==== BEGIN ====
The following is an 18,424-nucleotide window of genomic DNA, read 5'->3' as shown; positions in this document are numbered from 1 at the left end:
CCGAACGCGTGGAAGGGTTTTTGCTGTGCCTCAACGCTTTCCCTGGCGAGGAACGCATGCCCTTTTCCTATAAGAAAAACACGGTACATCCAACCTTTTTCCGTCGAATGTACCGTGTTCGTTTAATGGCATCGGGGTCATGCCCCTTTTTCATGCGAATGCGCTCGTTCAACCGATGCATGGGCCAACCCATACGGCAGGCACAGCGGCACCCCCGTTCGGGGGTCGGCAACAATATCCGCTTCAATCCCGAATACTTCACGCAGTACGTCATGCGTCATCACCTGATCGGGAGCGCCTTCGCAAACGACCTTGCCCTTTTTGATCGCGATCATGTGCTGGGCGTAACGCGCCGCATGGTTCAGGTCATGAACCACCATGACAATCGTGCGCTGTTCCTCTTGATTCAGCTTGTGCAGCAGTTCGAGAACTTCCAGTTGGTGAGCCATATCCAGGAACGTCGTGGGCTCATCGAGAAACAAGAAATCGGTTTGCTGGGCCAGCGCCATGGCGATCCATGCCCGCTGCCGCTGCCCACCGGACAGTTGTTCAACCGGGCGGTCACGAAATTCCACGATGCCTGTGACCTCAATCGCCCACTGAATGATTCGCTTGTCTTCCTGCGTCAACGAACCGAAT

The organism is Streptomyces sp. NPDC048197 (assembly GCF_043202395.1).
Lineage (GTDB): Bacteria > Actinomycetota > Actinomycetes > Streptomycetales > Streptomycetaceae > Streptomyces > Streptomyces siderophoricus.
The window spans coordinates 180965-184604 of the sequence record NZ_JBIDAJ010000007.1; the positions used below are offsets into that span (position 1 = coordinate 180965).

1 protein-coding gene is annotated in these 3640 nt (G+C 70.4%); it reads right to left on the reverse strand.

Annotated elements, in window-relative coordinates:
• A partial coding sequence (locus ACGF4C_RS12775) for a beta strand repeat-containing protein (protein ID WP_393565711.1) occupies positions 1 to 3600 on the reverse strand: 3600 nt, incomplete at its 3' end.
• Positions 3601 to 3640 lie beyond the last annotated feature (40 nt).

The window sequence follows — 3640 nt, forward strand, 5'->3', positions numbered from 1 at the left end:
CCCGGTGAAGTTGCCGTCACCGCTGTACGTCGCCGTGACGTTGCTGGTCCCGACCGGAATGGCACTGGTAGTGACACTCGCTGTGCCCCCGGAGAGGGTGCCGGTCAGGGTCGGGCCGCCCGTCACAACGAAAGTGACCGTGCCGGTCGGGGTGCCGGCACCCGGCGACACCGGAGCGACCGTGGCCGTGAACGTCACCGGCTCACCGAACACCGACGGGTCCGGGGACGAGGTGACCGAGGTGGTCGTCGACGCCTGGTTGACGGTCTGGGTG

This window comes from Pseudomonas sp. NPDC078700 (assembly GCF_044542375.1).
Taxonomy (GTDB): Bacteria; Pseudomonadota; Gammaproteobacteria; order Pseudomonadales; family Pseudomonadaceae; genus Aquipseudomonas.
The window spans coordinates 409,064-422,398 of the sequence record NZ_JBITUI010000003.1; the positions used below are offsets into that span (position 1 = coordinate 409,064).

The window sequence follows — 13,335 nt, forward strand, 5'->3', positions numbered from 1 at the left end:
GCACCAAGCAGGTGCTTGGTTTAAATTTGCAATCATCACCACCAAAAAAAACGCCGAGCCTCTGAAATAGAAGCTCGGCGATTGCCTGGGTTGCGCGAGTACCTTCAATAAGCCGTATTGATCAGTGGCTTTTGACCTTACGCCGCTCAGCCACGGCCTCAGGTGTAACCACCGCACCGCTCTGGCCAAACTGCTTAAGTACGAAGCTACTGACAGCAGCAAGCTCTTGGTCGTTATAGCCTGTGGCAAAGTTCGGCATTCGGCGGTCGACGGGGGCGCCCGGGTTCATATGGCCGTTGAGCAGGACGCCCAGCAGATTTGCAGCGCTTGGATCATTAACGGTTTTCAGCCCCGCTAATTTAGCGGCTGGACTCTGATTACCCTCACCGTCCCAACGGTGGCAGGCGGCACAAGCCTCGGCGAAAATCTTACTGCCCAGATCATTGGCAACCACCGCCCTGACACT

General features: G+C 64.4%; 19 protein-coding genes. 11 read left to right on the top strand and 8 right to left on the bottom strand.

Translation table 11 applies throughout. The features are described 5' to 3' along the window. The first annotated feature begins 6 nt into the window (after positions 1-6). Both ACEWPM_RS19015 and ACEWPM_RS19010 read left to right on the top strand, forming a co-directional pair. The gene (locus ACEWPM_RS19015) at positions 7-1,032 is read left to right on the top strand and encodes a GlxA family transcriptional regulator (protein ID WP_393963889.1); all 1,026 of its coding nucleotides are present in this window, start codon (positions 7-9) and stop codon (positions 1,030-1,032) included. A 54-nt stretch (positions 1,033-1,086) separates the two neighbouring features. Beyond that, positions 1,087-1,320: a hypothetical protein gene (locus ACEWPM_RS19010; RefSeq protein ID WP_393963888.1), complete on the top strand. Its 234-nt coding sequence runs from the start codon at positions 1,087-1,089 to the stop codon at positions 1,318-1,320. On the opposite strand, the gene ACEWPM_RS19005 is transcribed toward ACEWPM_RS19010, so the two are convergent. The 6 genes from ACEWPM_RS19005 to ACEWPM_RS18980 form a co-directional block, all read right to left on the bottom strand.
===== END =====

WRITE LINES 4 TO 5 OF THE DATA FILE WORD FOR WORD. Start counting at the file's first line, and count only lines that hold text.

Lineage (GTDB): Bacteria > Actinomycetota > Actinomycetes > Streptomycetales > Streptomycetaceae > Streptomyces > Streptomyces siderophoricus.
The window spans coordinates 180965-184604 of the sequence record NZ_JBIDAJ010000007.1; the positions used below are offsets into that span (position 1 = coordinate 180965).